A student of mine recently shared her opinion on gamification in class (and I encouraged her to share it on Twitter for further discussion).
I personally think that gamification can be sort of a lazy escape out of the mundane things in life, life is supposed to be hard and to try to get the easy way out by gamification won’t help you grow as a person #ALM201
— Hams (@hamssayedx) July 11, 2018
We all experience challenges in life. I won’t sugar coat the truth.
This is an interesting take. Isn’t the whole point of life to find the fun in the usually mundane? You only have one life, so why not make it as enjoyable as possible?
— 🌈 Mikyla 🌈 (@mikylalouise) July 11, 2018
Does gamification enable us to embrace these challenges – or is it just a dopamine enducing escape?
What cannot or should not be gamified?
Maybe making medical surgery gamified wouldn’t be a good idea. But then again, I wonder how many doctors played “operation”.
— Adam Powell (@AdamPow59571578) July 11, 2018
Let’s unpack this by turning back the clock to the late nineties…
As a child I did not enjoy going to the dentist. I mean, what was there to like? The sterile, unfamiliar environment; the tray of strange and terrifying metallic instruments; the harsh, screeching sound of the dentist’s drill.
Luckily, my Dad figured out a way to make trips to the dentist enjoyable for my sister and I through his own gamification strategies.
Whilst the term ‘gamification’ had not been conceptualised yet, the theory of classical conditioning (see behaviourism) was decades old by 1998.
There were a number of things my Dad did to entice my sister and I to the dentist’s chair.
- We would leave school early for the day – much to our classmate’s envy.
- The dentist’s secretary would give us a sticker after our appointment. Usually stating something motivational (‘I was a great patient!’ or ‘I was brave!’) with a tooth pictured next to it.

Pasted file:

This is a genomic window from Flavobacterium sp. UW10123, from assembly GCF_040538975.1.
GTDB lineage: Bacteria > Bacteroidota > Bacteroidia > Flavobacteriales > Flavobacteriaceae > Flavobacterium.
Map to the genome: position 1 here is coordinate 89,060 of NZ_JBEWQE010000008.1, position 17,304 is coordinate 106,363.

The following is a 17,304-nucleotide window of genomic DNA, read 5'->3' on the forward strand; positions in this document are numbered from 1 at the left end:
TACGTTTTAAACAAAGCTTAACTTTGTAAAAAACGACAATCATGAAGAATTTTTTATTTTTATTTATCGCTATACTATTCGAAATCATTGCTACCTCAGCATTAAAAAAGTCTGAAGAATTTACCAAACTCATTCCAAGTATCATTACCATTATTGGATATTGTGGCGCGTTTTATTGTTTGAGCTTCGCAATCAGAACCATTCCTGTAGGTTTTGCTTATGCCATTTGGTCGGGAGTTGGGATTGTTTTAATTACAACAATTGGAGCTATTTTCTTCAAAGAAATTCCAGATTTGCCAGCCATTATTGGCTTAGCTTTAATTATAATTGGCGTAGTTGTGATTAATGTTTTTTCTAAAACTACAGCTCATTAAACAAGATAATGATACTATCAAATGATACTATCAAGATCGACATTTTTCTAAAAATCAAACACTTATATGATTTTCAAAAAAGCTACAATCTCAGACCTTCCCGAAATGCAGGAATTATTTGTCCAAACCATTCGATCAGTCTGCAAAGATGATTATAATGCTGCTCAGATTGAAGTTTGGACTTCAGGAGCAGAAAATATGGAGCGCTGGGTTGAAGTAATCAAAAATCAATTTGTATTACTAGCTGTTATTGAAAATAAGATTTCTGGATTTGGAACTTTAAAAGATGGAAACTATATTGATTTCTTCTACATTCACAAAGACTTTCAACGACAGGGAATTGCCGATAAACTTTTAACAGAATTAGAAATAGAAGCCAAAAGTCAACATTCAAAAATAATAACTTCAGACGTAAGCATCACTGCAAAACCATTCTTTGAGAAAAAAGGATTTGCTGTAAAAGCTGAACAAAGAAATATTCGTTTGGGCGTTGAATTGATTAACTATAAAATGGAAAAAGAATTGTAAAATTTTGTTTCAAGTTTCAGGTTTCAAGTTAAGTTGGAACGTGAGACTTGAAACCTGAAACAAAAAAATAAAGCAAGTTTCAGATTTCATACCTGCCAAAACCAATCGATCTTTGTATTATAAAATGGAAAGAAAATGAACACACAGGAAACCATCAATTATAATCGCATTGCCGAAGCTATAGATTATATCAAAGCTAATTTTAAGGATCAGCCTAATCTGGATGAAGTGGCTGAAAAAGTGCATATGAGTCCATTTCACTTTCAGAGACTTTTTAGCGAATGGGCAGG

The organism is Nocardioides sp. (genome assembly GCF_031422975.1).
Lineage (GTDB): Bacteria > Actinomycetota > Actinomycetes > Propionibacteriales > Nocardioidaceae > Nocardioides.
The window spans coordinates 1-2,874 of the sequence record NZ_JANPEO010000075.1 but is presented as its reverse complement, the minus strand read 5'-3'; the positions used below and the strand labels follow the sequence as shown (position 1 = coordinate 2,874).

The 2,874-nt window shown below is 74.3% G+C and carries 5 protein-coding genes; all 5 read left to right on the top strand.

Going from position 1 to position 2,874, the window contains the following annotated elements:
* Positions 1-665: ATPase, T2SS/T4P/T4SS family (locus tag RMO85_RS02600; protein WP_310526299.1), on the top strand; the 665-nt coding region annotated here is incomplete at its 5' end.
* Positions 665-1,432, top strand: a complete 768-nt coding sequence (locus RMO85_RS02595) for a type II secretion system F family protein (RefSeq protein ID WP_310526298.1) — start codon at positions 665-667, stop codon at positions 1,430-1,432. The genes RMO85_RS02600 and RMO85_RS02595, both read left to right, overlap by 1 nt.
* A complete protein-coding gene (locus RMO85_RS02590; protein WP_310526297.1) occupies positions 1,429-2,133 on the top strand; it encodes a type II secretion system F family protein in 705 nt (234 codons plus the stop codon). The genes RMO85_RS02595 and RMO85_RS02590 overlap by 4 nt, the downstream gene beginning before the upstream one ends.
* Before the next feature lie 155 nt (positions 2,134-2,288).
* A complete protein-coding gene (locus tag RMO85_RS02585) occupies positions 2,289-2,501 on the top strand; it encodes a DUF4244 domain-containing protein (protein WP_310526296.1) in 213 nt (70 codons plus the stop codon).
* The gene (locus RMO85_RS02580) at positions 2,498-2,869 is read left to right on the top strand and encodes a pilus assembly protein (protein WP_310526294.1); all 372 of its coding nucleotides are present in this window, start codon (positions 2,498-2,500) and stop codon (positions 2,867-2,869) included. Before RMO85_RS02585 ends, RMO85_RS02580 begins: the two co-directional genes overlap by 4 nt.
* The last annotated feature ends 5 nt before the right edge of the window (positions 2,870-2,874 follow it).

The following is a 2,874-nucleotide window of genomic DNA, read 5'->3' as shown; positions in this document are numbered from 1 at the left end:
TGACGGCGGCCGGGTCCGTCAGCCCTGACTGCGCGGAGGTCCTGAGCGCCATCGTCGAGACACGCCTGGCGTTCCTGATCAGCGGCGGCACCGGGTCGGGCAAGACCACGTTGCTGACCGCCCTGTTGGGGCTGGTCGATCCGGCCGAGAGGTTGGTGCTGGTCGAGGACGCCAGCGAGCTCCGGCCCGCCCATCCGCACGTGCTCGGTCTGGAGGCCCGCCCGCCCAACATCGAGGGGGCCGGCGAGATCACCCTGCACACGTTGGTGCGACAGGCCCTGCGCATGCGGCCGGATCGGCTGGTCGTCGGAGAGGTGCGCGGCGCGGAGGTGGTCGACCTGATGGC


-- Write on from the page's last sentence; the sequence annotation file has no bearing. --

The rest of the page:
- My sister and I were allowed to choose a sweet treat at the bakery next door to the dentist’s office. (Yes, I see the irony!)
- But most importantly, we were allowed to pick one wrapped mystery present out of the lucky dip box at the toy store pharmacy next door.
The lucky dip mystery prize was (in my child mind) the most positive and important aspect of visiting the dentist. There was something about the process leading up to it. The suspense as I carefully shook, measured and even smelt each present to ensure my choice would not disappoint was exhilarating!
Looking back, most of the the presents would contain a collection of pretty ordinary things. A box of musk sticks, a sheet of stickers, a doll, chocolates, a necklace or a flimsy budget lego equivalent.
But that was beside the point!
Perhaps it was the mixture of emotions leading up to and during?
Or the release of anxiety?
Funnily enough, a recent phenomena on Ebay is the ‘Mystery box’ craze, with some boxes even selling for $1000. I suppose one person’s trash is another person’s treasure?
“These were the most exciting boxes I’ve ever opened. Even though they contained trash, they were very fun to open.”
20 years on, I can honestly say that I LOVE visiting the dentist. (I mean sure, I don’t enjoy being poked and prodded with needles, but there is a satisfaction that comes with enduring short term pain for long term gain).
An unpopular opinion? Yes, but one that will save myself a lot of unwanted stress (and money) in the long run.
It’s interesting to note how this collection of positive childhood experiences solidified a good behaviour in adulthood.
that’s a really good point! in my opinion, i feel that life needs a balance, because we have enjoyable things, we should also have the bad things, just like light needs dark etc.
— Hams (@hamssayedx) July 11, 2018
I do wonder, if everything in life could be gamified for enjoyment, what experiences would we have left to provide contrast?
I’m interested in hearing your thoughts. What motivates you to face life’s challenges? Does mystery make you excited? What can’t or shouldn’t be gamified? Please leave a comment below or shoot me a tweet @DTeychenne. Be sure to visit Our Gamified World for more gamification related content!